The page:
Oral bioavailability of several P-gp substrates (quinidine, loperamide, nelfinavir, and cyclosporine) were determined in MDR1 mutant/mutant and MDR1 normal/normal dogs (Figure 50.1). Contrary to what appears to be the case in other species, there were no differences in oral bioavailability between MDR1 mutant/mutant dogs and MDR1 normal/normal dogs for any of the drugs studied (Mise et al., 2004). There are several explanations for the apparent discordant results. First, many P-gp substrates are also CYP3A substrates. Variable CYP3A activity in the study population could have masked differences in P-gp-mediated drug absorption. Second, there may be species differences in P-gp substrate binding and/or efflux kinetics such that oral drug bioavailability is impacted in one species with deficient intestinal P-gp function but not in another. For example, rodents have two genes that encode for P-gp (abcb1a and abcb1b) while dogs have only one (ABCB1). Lastly, at concentrations of drug achieved in the intestine after oral drug administration, P-gp may simply be saturated.

Graph shows time in hours from 0 to 28 versus cyclosporine A plasma concentration in ng/ml from 0 to 1800 with plots.

Figure 50.1 Plasma concentration versus time curves of cyclosporine after oral administration (4 mg/kg) to MDR1 mutant/mutant (open symbols, dashed lines; n = 3) and MDR1 normal/normal (closed symbols, solid lines; n = 2) Collie dogs.

P-glycoprotein is not the only drug transporter that has been shown to affect oral drug absorption in humans and rodents. The breast cancer resistance protein (BCRP), encoded by the ABCG2 gene, affects oral bioavailability of several drugs in abcg2 knockout mice and/or human patients with functional ABCG2 polymorphisms. Patients with an ABCG2 variant that alters amino acid 141 have greater oral bioavailability of topotecan than patients with the wild-type allele. Similarly, this variant is associated with greater oral bioavailability of rosuvastatin. Domestic cats, compared to 10 other mammalian species, have defective ABCG2 function as a result of an ABCG2 variant that alters amino acid 149 (Court, 2013b). Whether or not this variant affects oral absorption of ABCG2 substrate drugs is not yet known.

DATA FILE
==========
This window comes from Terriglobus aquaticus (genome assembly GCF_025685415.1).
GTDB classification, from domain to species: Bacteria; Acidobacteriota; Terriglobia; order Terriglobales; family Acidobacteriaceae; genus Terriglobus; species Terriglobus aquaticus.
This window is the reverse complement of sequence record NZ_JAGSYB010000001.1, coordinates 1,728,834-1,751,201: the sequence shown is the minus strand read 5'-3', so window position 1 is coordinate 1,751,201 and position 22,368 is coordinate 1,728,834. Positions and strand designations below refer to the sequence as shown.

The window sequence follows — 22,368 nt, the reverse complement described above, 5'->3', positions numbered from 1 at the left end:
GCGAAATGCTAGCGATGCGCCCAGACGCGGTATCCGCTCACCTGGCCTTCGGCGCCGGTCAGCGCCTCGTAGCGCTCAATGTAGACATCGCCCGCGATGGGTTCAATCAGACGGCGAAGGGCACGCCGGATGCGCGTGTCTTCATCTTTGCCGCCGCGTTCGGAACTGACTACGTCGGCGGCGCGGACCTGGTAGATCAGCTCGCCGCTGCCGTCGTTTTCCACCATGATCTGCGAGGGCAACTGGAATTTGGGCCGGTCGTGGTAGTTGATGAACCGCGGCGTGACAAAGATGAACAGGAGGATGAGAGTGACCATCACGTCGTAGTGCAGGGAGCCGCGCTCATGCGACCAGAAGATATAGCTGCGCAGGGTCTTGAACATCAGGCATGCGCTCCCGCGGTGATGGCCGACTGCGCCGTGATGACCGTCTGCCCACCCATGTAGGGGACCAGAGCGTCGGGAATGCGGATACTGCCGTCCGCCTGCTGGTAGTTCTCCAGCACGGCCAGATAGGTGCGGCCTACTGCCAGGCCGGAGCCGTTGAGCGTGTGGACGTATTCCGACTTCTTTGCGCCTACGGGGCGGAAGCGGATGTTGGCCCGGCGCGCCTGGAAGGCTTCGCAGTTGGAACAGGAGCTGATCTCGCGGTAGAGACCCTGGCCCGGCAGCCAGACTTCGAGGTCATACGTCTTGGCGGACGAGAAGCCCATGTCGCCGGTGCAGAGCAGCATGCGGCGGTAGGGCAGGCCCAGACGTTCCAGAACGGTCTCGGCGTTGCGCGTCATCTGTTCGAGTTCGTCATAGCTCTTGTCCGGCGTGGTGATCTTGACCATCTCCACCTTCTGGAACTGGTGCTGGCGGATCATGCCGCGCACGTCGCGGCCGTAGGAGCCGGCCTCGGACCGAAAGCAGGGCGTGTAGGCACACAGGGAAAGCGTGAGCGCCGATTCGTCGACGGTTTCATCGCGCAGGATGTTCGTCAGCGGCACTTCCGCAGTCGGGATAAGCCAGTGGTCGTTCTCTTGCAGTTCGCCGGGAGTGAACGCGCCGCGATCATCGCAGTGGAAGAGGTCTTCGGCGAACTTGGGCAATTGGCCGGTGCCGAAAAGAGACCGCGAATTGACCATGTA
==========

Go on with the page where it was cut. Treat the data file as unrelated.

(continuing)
Pharmacogenetics of Drug Distribution

Drug distribution, the delivery of drugs from the systemic circulation to tissues, can be dramatically affected by pharmacogenetics. The drug transporter P-gp serves as an important barrier to the distribution of substrate drugs to selected tissues. For example, P-gp is a component of the blood–brain barrier, the blood–testes barrier, and the placenta. Therefore, distribution of P-gp substrate drugs to these tissues is greatly enhanced in dogs with the MDR1 deletion mutation. Dogs homozygous for the deletion (MDR1 mutant/mutant) experience adverse neurological effects after a single dose of ivermectin (120 µg/kg). Heterozygous (MDR1 wild-type/mutant) or homozygous wild-type dogs are not sensitive to ivermectin neurotoxicity at the 120 µg/kg dose, but heterozygote animals may experience neurotoxicity at ivermectin doses greater than 300 µg/kg, particularly if daily doses are administered (i.e., protocols for treatment of demodectic mange). Dogs homozygous for the normal MDR1 allele (MDR1 normal/normal), can receive 2000 µg/kg as a single dose without signs of toxicity, and can receive 600 µg/kg/day for months without signs of toxicity. Dogs with the MDR1 mutation also appear to have increased susceptibility to neurological adverse effects of other avermectins, including milbemycin, selamectin (Revolution® package insert), and moxidectin (Tranquilli et al., 1991). Interestingly, a retrospective study conducted by a national veterinary poison center reported that Collies (the breed with the highest frequency of the MDR1 mutation) were overrepresented in canine cases of loperamide-induced neurotoxicity (Hugnet et al., 1996). Many Collies displayed signs of neurological toxicity after administration of routinely recommended doses of the antidiarrheal agent loperamide (Imodium®). Loperamide is an opioid that is generally devoid of CNS activity because it is excluded from the brain by P-gp (Ericsson and Johnson, 1990; Wandel et al., 2002). One study demonstrated that dogs with the MDR1 mutation experienced marked CNS depression after loperamide administration whereas MDR1 normal/normal dogs experienced no CNS depression (Court et al., 1999).

Figure 50.2 dramatically illustrates P-gp’s ability to limit substrate accumulation within the CNS. MDR1 mutant/mutant and MDR1 normal/normal dogs received a single intravenous dose of 99mTc-sestamibi, a radiolabeled P-gp substrate. Nuclear scintigraphy demonstrated minimal uptake of radioactivity in the brain of MDR1 normal/normal dogs because P-gp actively effluxes the substrate. Sensitive brain tissue is therefore protected from potentially toxic compounds. Conversely, uptake of radioactivity in the brain of MDR1 mutant/mutant dogs is indistinguishable from surrounding tissues, illustrating the importance of P-gp as a component of the blood–brain barrier (Court et al., 1999). Brain tissue is exposed to much higher concentrations of potentially toxic compounds.

Image described by caption and surrounding text

Figure 50.2 Nuclear scintigraphy was used to image the head of two Collies after intravenous injection of the P-gp substrate 99mTc-sestamibi. The MDR1 normal/normal dog (A) with functional P-gp has prevented accumulation of labeled substrate in the brain, while the MDR1 mutant/mutant dog (B) with defective P-gp function has accumulated the P-gp substrate within brain tissue (Mealey et al., 2008).

Less information is available regarding P-gp and the blood brain–barrier in cats. The author has recently investigated the feline ABCB1

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Feb 8, 2018 | Posted by in PHARMACOLOGY, TOXICOLOGY & THERAPEUTICS | Comments Off on Pharmacogenomics